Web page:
Coming Storm for Baby Boomers

Posted Friday, August 26th, 2011. Filed Under Financial Empowerment

This comes from an article I found in the National Post, July 16, 2011, written by Jonathan Chevreau.

The author writes that the first wave of baby boomers will hit age 65 this year. They face what has been called the 3-D hurricane of demographics, debt and deficit.

The stats are there: by 2025 there will be 10 new retirees for each new entrant to the workforce, twice what the ratio was in 1970.

A recent poll by Canadian Imperial Bank Of Commerce found only half of Canadian Boomers aged 45 to 64 have regular savings programs in place. And a TD Waterhouse survey found 31% of retirees aged 55 to 70 are spending more than expected.

For those that didn’t save nor have the old-fashioned employer-provided defined benefit pensions will likely continue working until age 65 and some until 70, since waiting the extra 5 years, will find annual benefit paid out by Canadian Pension Plan will be 42% higher.

One option by some Canadians is a new practice called, “workampers”. That’s a contraction of “work camping”, which refers to an increasingly popular practice whereby the Baby Boomers sell their principal residences and hit the road, often in recreational vehicles. Couples or families travel across North America and work a few days or weeks at or near minimum wage and/or exchange their labour for accommodation or a place to park their RV’s.

For Workampers, home is where the RV is and the RV is parked wherever they can generate short-term cash.

Perhaps these boomers are reverting back to a time when they were carefree and lived in communes or rainbow- coloured minibuses in the 1960s.

Our government is well aware of the Boomer crunch coming. In a paper entitled: Canadian Pension Security, Adequacy and Coverage: Public Policy Challenges and the Baby Boomer GenerationThe term 3-D hurricane of demographics, debt and deficit was coined by Research Affiliates’ chief investment officer, Jason Hsu. He says, the ‘new normal’ is an extended period of lower economic return expectations for the aging and debt-ridden developed world.

Unfortunately the boomers needed to anticipate these untenable support ratios looming in their old age and saved aggressively in their working years be delaying pre-retirement consumption. But what we see differs, what we observe today is inadequate retirement savings.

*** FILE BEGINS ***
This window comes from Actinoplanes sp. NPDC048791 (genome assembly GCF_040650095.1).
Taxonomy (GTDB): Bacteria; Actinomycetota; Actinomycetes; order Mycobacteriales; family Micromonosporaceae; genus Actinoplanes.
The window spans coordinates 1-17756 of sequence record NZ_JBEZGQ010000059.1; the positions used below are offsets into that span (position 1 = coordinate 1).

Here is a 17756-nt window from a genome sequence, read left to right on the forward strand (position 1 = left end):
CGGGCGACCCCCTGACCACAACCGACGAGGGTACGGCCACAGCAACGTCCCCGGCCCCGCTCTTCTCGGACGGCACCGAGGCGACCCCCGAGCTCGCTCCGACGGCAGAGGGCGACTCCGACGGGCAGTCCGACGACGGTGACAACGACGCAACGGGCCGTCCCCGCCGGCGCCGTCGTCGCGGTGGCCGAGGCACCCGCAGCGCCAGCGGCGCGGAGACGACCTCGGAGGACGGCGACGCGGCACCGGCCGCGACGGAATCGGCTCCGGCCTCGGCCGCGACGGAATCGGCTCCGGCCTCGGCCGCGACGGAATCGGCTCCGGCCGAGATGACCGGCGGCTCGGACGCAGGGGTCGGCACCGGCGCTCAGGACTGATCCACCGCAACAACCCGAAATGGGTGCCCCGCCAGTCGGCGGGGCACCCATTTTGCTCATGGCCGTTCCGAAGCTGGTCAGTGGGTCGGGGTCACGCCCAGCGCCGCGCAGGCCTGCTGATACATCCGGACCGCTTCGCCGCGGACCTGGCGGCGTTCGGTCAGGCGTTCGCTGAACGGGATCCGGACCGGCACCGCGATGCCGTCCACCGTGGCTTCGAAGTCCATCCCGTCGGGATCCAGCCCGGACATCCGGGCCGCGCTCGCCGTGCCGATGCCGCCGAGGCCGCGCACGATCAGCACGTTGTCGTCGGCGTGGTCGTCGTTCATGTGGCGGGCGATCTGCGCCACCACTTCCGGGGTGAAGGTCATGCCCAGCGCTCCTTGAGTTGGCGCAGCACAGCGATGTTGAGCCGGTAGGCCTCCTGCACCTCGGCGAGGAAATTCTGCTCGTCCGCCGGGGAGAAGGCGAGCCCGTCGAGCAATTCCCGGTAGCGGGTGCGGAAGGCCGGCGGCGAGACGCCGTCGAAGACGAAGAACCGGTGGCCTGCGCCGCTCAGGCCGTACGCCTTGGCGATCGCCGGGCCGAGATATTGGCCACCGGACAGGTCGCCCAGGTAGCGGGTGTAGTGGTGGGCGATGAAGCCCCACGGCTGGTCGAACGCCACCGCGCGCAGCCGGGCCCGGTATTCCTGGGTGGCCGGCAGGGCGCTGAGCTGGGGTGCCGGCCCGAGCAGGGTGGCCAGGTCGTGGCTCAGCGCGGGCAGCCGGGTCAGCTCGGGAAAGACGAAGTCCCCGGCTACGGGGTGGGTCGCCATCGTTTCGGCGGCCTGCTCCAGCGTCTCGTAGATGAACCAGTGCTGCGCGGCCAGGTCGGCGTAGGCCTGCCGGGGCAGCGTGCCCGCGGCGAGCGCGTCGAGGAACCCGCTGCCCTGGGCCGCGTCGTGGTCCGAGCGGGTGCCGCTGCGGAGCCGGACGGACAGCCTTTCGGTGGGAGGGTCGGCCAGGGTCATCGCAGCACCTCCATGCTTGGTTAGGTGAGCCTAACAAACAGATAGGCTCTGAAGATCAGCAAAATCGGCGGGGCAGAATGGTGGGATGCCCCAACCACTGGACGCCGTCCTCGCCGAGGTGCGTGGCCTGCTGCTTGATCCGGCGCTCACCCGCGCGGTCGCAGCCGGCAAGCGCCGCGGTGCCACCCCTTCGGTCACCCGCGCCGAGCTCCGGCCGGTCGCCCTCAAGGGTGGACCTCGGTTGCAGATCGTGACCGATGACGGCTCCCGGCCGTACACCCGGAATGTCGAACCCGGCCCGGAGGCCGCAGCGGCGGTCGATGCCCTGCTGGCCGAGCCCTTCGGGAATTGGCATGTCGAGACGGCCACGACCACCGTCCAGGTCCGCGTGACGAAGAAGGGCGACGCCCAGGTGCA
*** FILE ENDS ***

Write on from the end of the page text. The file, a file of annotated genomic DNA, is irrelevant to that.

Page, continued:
Serious problems arise when countries have become so indebted that they are unable to raise debt to bail out retirees who have, by and large, undersaved, says Mr. Hsu.

In Canada versus the U.S., the Canadian Pension Plan is relatively strong and both the Liberal and NDP want to expand it. The Conservatives are not as committed to a “big CPP” beyond a modest enhancement of the system.

The feeling by some specialists is that once the interest rate moves back to their historical levels, Canadians will be able to save more, borrow less, and buy annuities with much better pay outs.

For the self-employed and workers in small businesses they made need more help setting up employer pensions resembling those enjoyed by employees in large corporations and government.

The Conservatives prefer a private-sector, market-oriented defined-contribution pension model that will be managed by the nation’s banks, fund companies and insurance companies. It’s called pooled retirement pension plan, or PRPP.

If this is the case, we as Canadians, and in particular, the Baby Boomers, need to make sure that those chosen to manage DO NOT charge their exorbitant fees. That makes me angry!

If you are about to retire you really need to sit down and see where you are at. If the Conservatives put this plan into place we will see how it impacts the Baby Boomers. In the meantime… prepare, keep on working if you need to and make smart, educated decisions.

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  1. Coming Storm for Baby Boomers | RV Travel Now on August 28th, 2011 8:10 pm

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